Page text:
3. Costs:  a) What are the direct/tangible and indirect/intangible costs? In dollars, human power, time and effort, technology and facilities usage? To perceptions, morale, reputation, awareness, and brand? b) Is there another way that the goal can be accomplished? Can the goal be achieved with less or shared resources, or in less time with less effort or human power? Can this be added to, or an extension of, another project, operation, or set of responsibilities?
  4. Execution:  a) Who will be involved in and impacted by the project, in its planning, execution, assessment, sustainability, and outcomes? b) What is the timeline for planning, launch, assessment/evaluation, and when we might first begin to see the impact of the project? c) What else can’t we do if this proposal is funded? From what other activities will dollars, people, time, and effort be diverted to support this proposal? d) Are the project’s activities sustainable under the proposed and likely future conditions and levels of funding? e) Does the project provide the opportunity to explore creative, instructive, relevant, adaptable, interoperable, or new models for other situations and problems?
  5. Assessment:  a) What data and research indicate that the project is needed, has validity, is feasible, and has a reasonable chance of success? b) What other institutions or groups have already tried this and what was their experience? c) What will be our measures and indicators of success? Consider quantitative and qualitative aspects, direct and indirect indicators, leading and lagging indicators, external benchmarks and internal targets. d) What’s the assessment and evaluation plan; who is accountable for the project? e) What’s the return on investment (ROI)? f) Are there interim milestones of success, and can they stand alone and be sustained in the absence of completion of the full project? g) How and when will we know if the project is unsuccessful? Are their opportunities for mid-course corrections and adjustments? How should we proceed if the project is not successful?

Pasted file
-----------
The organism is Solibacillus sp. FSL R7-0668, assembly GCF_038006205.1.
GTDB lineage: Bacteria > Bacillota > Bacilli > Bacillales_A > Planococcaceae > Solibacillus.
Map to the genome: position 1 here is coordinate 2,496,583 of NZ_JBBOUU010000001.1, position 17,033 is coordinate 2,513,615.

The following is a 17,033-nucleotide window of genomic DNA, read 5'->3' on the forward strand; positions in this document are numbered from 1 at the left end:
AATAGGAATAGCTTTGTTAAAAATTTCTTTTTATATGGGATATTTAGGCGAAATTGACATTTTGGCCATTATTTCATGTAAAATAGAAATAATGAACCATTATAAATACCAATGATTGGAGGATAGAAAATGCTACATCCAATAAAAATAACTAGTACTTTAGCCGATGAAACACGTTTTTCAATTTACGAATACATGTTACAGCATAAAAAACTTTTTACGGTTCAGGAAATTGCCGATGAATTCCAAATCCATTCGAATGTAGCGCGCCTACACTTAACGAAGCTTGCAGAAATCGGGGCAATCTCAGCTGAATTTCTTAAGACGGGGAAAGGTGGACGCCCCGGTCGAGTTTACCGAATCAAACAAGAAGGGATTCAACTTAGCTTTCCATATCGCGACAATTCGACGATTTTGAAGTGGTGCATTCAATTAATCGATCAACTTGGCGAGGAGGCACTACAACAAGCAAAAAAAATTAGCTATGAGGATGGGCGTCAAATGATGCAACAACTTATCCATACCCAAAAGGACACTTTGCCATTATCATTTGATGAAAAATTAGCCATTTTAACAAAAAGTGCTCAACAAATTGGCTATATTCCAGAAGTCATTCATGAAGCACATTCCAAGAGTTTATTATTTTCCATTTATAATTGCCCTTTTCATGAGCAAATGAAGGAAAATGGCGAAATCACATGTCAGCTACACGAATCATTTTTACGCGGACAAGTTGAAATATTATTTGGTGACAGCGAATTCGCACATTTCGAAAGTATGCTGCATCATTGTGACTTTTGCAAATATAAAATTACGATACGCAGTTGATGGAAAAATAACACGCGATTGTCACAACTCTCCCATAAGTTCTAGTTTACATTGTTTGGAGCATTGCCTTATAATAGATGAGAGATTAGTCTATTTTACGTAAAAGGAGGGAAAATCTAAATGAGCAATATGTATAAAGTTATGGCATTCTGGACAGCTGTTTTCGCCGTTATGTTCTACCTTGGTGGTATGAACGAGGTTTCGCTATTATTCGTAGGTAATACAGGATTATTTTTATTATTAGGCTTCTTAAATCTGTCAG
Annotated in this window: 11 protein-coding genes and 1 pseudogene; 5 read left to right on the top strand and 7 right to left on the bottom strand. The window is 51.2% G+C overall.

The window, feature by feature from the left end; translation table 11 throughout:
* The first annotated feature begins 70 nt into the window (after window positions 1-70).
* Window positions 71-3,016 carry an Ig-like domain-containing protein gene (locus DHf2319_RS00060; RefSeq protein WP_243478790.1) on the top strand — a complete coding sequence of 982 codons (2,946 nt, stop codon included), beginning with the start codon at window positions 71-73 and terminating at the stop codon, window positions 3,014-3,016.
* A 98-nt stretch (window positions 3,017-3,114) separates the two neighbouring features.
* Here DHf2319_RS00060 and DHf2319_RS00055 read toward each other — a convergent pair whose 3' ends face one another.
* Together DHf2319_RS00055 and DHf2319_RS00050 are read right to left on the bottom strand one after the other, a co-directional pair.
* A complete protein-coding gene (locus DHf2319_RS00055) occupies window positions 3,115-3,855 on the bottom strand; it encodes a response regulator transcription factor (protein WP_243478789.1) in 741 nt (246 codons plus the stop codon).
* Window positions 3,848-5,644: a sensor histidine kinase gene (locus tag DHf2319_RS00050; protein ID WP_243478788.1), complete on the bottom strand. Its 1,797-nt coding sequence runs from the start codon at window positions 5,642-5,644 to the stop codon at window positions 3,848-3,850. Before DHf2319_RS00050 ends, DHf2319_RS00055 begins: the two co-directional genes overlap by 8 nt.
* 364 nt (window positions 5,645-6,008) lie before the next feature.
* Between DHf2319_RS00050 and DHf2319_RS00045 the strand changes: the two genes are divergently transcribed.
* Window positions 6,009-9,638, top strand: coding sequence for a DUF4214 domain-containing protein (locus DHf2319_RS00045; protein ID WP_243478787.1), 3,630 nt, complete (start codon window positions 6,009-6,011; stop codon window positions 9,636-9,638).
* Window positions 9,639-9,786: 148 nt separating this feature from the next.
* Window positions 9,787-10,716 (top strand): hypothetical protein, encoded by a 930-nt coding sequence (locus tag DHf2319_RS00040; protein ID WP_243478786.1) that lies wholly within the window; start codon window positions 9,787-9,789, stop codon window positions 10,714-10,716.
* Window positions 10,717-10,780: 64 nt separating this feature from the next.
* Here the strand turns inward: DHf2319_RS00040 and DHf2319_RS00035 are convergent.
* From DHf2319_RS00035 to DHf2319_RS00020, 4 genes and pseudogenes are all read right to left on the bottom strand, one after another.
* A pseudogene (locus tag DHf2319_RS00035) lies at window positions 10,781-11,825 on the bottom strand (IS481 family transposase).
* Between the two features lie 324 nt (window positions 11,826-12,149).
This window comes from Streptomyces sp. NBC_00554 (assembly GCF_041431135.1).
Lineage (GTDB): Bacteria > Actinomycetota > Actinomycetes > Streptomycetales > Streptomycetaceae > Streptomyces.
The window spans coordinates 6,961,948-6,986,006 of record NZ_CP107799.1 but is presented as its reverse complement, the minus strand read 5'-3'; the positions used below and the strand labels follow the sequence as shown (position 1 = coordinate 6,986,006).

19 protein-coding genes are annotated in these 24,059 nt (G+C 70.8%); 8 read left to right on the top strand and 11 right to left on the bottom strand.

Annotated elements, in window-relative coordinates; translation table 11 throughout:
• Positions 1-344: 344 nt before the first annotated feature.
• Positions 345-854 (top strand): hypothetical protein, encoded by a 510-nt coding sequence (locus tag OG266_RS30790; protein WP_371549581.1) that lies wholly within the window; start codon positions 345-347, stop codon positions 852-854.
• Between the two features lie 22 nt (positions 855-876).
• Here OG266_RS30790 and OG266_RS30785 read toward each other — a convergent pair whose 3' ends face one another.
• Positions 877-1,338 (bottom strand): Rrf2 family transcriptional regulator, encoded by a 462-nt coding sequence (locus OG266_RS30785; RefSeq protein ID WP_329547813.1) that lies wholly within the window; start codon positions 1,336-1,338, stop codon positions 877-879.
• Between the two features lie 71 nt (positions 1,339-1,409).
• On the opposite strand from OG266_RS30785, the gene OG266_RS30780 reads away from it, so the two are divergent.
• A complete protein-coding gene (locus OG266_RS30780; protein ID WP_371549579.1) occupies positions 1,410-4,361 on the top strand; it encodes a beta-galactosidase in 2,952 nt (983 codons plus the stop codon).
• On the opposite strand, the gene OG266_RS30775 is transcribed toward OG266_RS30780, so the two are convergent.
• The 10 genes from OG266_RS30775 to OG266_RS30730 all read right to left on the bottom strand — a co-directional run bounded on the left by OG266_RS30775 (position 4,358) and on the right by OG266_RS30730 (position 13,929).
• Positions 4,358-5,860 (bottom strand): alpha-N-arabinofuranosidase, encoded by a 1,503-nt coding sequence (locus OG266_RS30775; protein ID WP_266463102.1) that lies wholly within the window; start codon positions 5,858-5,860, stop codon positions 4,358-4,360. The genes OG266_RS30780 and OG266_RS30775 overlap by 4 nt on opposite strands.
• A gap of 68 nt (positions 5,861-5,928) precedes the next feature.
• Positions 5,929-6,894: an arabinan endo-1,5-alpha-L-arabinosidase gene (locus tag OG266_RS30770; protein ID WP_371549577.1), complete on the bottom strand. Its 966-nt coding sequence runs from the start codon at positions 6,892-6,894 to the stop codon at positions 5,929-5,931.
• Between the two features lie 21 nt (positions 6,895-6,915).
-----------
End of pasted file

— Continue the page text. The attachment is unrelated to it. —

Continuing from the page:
6. Risks:  a) What are the risks associated with approving this proposal? Preventable and foreseeable, unpredictable and uncontrollable, internal and external risks? Strategic, operational, financial, compliance, and reputational risks? Appearances and perceptions, systemic and localized, organizational effectiveness, morale, and governance risks? b) What is the overall level of risk, determined by using a Risk Assessment Matrix – insignificant, low, moderate, high, or extreme? c) How will we handle specific potential problems and scenarios? 4) What are the potential risks and costs if we don’t approve and pursue the project? For students, other members of the university community, and the institution?

So now I ask you … as a current or aspiring senior leader, what are you thinking?